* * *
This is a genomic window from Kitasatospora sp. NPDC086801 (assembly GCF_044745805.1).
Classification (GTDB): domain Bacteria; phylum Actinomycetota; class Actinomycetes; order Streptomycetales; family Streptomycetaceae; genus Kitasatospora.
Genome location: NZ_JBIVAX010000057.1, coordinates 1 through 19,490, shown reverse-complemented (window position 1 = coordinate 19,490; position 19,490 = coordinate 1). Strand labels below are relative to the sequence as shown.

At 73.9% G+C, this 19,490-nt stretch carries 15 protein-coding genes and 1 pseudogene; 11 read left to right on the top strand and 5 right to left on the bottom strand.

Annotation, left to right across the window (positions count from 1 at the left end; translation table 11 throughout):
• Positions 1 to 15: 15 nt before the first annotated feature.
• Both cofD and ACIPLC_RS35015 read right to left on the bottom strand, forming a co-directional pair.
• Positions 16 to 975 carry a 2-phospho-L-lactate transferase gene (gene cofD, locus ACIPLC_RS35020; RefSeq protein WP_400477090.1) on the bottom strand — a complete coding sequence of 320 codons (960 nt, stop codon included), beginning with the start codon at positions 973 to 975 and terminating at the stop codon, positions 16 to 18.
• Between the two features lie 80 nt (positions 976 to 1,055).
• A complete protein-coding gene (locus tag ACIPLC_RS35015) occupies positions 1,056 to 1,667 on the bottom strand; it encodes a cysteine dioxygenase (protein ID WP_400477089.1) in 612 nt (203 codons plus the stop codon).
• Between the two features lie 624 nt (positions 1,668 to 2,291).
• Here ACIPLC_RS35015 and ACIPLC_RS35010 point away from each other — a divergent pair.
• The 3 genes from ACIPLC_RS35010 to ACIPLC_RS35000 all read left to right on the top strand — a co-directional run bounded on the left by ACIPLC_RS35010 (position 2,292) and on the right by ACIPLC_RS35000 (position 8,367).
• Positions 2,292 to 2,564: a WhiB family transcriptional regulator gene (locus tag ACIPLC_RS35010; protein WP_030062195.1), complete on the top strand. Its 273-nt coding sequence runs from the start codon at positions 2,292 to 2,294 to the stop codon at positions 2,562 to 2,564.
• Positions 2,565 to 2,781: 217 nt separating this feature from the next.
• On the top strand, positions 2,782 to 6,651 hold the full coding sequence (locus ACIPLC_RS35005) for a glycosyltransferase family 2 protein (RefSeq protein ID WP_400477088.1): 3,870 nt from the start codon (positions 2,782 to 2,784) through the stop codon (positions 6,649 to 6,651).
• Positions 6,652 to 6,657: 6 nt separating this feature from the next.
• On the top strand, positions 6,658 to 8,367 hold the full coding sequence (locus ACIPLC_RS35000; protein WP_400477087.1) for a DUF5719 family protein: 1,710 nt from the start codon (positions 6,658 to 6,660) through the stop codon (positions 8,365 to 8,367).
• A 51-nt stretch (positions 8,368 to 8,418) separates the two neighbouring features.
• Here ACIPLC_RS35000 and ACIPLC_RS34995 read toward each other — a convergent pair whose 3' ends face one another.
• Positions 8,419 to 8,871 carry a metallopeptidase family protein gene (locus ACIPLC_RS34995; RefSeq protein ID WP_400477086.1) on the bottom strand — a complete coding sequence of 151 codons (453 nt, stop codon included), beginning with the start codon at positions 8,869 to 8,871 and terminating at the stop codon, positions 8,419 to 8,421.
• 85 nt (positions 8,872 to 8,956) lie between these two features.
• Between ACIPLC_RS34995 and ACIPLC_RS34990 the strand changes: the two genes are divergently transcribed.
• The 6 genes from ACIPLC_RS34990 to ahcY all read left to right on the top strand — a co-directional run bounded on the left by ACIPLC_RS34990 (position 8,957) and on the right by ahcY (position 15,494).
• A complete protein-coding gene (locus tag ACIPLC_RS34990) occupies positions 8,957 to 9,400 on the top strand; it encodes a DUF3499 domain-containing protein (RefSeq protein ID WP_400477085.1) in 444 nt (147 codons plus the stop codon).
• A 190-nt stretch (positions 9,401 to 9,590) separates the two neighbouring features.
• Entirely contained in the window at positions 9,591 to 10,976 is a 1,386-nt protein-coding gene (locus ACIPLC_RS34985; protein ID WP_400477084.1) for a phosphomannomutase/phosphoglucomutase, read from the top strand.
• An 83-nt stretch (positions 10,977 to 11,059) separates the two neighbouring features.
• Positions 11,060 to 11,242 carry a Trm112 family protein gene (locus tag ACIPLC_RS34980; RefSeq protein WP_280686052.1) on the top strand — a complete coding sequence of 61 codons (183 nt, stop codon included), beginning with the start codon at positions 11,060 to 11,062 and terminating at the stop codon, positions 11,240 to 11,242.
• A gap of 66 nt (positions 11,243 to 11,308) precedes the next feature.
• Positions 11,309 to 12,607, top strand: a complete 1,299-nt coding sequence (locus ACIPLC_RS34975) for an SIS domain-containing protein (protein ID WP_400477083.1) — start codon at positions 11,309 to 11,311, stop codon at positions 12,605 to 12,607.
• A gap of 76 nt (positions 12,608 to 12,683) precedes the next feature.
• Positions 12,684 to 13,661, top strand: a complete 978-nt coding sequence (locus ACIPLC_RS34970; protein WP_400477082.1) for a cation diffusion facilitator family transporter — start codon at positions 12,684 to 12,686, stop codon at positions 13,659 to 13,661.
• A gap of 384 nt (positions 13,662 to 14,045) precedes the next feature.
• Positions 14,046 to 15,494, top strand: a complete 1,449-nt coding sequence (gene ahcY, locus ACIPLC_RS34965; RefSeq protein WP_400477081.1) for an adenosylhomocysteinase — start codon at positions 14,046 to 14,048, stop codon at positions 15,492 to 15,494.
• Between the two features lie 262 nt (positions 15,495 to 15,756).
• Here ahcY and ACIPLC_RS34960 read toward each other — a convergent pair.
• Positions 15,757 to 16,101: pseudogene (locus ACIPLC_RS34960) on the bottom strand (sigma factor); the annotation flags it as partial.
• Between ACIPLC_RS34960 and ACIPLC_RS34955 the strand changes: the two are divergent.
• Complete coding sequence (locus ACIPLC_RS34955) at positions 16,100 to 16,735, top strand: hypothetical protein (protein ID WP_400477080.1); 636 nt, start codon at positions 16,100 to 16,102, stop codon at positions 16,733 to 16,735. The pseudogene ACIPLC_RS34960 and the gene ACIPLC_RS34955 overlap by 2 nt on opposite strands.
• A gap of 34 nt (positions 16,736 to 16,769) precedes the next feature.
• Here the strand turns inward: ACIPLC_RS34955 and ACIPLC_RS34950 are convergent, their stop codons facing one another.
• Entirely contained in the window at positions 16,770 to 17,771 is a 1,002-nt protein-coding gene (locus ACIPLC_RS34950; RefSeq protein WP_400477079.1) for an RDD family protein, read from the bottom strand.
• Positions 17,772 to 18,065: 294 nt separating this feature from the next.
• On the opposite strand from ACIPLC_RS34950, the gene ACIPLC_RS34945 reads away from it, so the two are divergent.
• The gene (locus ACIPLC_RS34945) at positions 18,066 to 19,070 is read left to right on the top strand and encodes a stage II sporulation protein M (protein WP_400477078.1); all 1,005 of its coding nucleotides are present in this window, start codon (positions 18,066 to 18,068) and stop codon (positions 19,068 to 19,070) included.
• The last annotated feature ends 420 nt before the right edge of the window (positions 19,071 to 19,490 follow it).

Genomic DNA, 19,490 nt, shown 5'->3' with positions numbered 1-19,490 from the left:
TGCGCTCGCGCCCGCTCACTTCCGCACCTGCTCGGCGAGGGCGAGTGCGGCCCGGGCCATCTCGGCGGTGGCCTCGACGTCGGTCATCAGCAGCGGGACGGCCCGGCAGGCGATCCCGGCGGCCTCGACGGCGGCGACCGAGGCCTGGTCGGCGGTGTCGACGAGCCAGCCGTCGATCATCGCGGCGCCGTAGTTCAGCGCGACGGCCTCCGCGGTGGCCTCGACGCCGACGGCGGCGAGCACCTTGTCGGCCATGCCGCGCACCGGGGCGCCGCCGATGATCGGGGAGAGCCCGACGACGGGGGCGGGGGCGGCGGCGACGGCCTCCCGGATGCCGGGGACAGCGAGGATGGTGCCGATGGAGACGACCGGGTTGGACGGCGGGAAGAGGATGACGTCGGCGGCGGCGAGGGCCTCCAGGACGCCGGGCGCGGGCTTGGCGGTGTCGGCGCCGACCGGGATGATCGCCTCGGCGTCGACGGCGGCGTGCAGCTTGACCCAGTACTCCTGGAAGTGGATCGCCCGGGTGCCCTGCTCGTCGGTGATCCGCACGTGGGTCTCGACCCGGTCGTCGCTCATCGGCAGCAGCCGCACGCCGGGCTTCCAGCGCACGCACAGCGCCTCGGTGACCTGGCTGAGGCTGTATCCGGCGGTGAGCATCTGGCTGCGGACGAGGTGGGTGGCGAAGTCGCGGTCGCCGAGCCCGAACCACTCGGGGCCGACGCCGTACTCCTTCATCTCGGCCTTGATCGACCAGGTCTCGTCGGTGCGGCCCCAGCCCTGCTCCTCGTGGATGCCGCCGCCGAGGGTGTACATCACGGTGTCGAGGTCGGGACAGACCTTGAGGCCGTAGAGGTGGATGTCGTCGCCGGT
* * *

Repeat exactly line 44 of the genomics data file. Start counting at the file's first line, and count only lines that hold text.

• Positions 17,772 to 18,065: 294 nt separating this feature from the next.